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ericEric (’17) is a double majoring in Mathematics and Theatre in the Music Theatre Certificate Program. This summer he was an Ecommerce Analytics Intern at Bluestem Brands Inc. in Eden Prairie, Minnesota. Bluestem manages multiple major online retail brands.

Internships are meant to be learning experiences. I consider my internship experience very successful and I think part of that is because I was prepared to step out of my comfort zone to learn as much as I could.

Previously, I had not known myself to be the type of person who learns well by being “thrown into the deep end.” Armed with this knowledge, I was ready to ask a ton of questions to clarify what I was supposed to be doing and how to do it. When I arrived at my internship, however, I found that the program was set up to deliberately throw me into the deep end. My first week I was given access to all the software, databases, and other tools that I would be using over the course of the summer, and then I was told to just spend time playing around with all of the interfaces. I wasn’t given any projects, just time to get familiar with my tools. This method quickly got me up to speed with the programs my team was using and sparked interest in the projects other people were working on. By the end of the week I was relatively confident in my abilities and eager to start doing real work. This learning period eliminated the need for most of my questions, saving my manager a lot of time. Of course, I still had plenty of inquiries, but they were much more specific and well-formed. Being open to this new style of learning taught me a great deal, both about the technical skills needed for my internship and also about the ways in which I can learn effectively.

I was also “thrown into the deep end” by being implanted into a corporate setting – an environment that I had never experienced before. I arguably learned as much about corporate structure and the workplace as I did about data science and analytics, and that knowledge will be incredibly useful for when I inevitably enter into another office setting. Being immersed in the workplace every day taught me countless small lessons that I will carry with me and continue to build upon throughout my entire life. Just listening and observing my coworkers I learned things such as how companies are structured and how that can vary from company to company, how to effectively communicate in a structured setting, simple office etiquette, how to most effectively solve problems in a corporate environment, and the responsibilities that come with being a member of a team.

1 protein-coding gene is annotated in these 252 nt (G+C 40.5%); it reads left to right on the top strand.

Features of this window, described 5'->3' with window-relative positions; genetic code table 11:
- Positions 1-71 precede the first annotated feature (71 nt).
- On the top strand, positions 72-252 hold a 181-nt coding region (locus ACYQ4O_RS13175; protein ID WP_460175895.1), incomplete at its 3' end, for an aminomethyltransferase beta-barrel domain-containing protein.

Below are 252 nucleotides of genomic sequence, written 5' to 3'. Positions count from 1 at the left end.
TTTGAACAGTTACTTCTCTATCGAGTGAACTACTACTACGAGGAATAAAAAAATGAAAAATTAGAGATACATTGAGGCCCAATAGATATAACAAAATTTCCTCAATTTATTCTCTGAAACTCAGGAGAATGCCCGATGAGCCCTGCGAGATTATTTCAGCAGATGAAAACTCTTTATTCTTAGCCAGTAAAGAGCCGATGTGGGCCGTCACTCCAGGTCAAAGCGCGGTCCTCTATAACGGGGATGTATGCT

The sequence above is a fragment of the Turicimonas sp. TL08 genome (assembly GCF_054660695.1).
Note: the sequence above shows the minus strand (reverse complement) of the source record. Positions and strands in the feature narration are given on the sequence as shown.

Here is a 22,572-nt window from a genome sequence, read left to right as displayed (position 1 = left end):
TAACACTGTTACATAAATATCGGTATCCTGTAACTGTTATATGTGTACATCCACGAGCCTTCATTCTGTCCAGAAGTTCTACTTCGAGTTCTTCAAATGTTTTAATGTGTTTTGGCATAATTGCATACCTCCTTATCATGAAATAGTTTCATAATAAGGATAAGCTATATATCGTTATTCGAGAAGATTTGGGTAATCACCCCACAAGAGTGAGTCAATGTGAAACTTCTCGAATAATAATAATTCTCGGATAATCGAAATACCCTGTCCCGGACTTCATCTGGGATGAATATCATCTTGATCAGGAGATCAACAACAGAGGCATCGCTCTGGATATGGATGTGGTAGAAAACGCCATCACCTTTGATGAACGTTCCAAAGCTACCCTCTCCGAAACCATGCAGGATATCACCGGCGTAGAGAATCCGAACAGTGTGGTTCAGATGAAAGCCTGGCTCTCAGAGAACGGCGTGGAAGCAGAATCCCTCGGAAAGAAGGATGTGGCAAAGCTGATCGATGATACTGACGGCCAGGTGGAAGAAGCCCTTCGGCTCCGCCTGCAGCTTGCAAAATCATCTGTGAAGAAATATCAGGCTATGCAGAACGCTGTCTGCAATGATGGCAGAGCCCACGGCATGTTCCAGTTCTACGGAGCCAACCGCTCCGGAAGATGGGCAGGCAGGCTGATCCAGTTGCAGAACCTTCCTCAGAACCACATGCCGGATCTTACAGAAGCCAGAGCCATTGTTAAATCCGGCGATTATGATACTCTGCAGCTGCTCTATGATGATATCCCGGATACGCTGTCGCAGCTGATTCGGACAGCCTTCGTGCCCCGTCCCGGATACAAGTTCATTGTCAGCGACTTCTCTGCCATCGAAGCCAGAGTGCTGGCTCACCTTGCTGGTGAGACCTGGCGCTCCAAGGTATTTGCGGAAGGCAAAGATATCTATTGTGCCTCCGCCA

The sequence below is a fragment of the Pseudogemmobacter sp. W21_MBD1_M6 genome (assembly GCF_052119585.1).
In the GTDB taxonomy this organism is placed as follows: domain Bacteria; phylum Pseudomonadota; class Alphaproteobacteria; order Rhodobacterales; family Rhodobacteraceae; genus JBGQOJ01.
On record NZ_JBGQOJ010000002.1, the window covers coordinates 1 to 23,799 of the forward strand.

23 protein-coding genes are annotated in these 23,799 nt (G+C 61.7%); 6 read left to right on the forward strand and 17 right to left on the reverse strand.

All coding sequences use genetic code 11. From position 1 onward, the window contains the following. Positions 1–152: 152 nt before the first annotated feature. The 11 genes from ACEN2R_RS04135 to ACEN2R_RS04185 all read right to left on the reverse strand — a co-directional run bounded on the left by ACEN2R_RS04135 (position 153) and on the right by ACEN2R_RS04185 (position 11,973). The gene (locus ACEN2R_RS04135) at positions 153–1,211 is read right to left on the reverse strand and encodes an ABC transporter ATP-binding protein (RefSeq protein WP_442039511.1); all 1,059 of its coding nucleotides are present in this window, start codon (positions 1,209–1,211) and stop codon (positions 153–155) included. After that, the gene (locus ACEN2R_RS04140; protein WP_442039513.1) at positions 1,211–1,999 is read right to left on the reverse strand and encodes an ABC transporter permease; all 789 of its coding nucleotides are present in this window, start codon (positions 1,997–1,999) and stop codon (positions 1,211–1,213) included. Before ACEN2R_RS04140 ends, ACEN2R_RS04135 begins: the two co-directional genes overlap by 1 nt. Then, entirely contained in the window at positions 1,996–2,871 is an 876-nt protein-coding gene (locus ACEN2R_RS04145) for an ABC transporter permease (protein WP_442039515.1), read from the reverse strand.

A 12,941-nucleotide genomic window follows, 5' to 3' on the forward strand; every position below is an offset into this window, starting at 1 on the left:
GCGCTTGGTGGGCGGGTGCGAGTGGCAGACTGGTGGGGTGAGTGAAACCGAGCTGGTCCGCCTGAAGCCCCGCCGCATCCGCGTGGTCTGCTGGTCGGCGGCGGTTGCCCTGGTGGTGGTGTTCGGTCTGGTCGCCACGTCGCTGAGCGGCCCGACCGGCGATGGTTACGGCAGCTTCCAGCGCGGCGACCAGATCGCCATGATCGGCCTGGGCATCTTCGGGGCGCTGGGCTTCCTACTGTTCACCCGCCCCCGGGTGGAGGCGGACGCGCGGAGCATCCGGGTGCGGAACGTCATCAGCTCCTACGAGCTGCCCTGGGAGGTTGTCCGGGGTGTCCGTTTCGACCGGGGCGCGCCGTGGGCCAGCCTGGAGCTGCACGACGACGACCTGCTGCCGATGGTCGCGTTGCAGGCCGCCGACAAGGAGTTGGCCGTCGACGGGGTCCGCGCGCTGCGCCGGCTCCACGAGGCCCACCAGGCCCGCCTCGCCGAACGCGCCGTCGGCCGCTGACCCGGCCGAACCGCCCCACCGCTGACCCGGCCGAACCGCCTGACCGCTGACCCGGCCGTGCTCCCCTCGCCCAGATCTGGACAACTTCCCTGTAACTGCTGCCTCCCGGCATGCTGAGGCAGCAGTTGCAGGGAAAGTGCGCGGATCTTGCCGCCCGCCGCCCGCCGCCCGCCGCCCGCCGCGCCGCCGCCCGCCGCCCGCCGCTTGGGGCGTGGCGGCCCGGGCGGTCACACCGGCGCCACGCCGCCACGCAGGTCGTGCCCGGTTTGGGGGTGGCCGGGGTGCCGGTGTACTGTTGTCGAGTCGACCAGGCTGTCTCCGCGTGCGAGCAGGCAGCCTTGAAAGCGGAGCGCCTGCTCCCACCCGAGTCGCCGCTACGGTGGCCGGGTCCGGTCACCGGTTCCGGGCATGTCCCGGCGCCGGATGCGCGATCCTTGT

This last point was crucial to my positive internship experience. After I was brought up to speed on the company as a whole, how my team operated, and the tools necessary to complete my day to day tasks, I was given projects that had a real impact on the company. I never had menial, go-grab-the-coffee type tasks; I was doing work that other people needed in order to do their jobs effectively. This really made me feel at home at Bluestem, like I was a junior member of the team rather than an intern on the outside.

If I had to offer advice to those students seeking internships I would say this:

  1. Find a company with an environment that will suit you. If you want to feel like a peer, make sure you find a company that will make you feel this way. Atmosphere is important.
  2. Don’t be afraid to learn in new ways. By jumping right in and trying everything out I learned a vast amount in a short period of time.
  3. As an intern, the answer is always yes. If someone asks you to take on a new project or complete a task, always say yes. Even if you have too many projects already, say yes, and then qualify. If you don’t know how to do something that is asked of you…
  4. …Ask Questions. I’ve found that everyone is eager to help you out. Remember, internships are learning experiences, so asking questions will help you get the most out of your time.
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